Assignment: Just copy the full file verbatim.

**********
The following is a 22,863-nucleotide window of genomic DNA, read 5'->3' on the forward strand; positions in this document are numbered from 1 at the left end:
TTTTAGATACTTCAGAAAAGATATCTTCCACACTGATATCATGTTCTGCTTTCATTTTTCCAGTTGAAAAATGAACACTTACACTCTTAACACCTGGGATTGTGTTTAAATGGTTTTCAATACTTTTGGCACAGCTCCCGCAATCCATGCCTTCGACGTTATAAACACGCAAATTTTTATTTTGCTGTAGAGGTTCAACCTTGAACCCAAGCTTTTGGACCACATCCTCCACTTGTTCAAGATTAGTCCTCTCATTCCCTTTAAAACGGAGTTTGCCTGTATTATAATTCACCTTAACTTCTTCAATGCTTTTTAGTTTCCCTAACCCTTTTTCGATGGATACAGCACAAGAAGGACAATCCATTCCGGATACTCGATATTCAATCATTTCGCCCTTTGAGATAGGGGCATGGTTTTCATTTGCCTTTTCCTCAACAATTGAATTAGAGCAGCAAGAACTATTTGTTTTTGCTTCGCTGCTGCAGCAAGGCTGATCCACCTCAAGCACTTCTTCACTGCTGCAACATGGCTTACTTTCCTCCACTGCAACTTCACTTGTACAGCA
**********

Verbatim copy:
The following is a 22,863-nucleotide window of genomic DNA, read 5'->3' on the forward strand; positions in this document are numbered from 1 at the left end:
TTTTAGATACTTCAGAAAAGATATCTTCCACACTGATATCATGTTCTGCTTTCATTTTTCCAGTTGAAAAATGAACACTTACACTCTTAACACCTGGGATTGTGTTTAAATGGTTTTCAATACTTTTGGCACAGCTCCCGCAATCCATGCCTTCGACGTTATAAACACGCAAATTTTTATTTTGCTGTAGAGGTTCAACCTTGAACCCAAGCTTTTGGACCACATCCTCCACTTGTTCAAGATTAGTCCTCTCATTCCCTTTAAAACGGAGTTTGCCTGTATTATAATTCACCTTAACTTCTTCAATGCTTTTTAGTTTCCCTAACCCTTTTTCGATGGATACAGCACAAGAAGGACAATCCATTCCGGATACTCGATATTCAATCATTTCGCCCTTTGAGATAGGGGCATGGTTTTCATTTGCCTTTTCCTCAACAATTGAATTAGAGCAGCAAGAACTATTTGTTTTTGCTTCGCTGCTGCAGCAAGGCTGATCCACCTCAAGCACTTCTTCACTGCTGCAACATGGCTTACTTTCCTCCACTGCAACTTCACTTGTACAGCA